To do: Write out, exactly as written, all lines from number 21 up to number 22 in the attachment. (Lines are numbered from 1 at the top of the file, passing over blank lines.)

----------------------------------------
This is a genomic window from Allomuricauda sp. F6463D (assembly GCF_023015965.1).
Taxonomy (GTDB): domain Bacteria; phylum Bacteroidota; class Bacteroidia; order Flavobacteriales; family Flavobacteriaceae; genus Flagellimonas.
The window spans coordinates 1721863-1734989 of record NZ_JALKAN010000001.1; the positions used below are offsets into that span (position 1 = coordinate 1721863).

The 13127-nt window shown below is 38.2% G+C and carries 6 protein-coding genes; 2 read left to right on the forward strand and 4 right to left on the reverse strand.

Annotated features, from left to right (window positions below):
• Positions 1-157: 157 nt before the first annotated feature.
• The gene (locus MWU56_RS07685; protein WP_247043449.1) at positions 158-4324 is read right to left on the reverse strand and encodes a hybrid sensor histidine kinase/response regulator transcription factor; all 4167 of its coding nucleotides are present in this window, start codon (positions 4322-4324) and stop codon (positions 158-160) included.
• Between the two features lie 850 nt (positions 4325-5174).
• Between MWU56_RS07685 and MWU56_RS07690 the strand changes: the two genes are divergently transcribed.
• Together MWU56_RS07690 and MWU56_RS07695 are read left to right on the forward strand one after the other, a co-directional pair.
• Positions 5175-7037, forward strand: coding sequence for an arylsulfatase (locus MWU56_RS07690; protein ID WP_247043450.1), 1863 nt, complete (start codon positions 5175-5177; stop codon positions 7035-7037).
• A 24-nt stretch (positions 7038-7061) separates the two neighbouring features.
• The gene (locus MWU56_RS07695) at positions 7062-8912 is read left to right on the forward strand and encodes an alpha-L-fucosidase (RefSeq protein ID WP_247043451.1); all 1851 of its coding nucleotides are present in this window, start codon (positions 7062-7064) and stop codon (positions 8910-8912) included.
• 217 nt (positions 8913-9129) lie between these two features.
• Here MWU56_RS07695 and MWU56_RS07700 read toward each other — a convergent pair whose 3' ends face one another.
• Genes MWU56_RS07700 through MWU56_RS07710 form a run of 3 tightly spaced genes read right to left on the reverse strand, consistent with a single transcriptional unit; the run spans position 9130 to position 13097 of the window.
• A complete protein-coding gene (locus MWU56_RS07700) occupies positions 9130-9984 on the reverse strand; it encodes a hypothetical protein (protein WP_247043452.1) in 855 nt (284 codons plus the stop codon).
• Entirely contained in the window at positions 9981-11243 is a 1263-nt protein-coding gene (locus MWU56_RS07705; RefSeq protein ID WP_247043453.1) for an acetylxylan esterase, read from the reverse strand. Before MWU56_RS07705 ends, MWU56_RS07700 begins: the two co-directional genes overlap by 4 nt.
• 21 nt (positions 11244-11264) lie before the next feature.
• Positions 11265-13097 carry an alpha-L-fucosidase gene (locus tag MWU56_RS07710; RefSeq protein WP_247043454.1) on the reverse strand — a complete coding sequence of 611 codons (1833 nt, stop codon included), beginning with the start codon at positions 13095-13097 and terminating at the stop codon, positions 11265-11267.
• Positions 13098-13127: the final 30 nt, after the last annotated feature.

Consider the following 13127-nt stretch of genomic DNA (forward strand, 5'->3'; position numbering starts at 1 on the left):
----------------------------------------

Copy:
• Positions 13098-13127: the final 30 nt, after the last annotated feature.

Consider the following 13127-nt stretch of genomic DNA (forward strand, 5'->3'; position numbering starts at 1 on the left):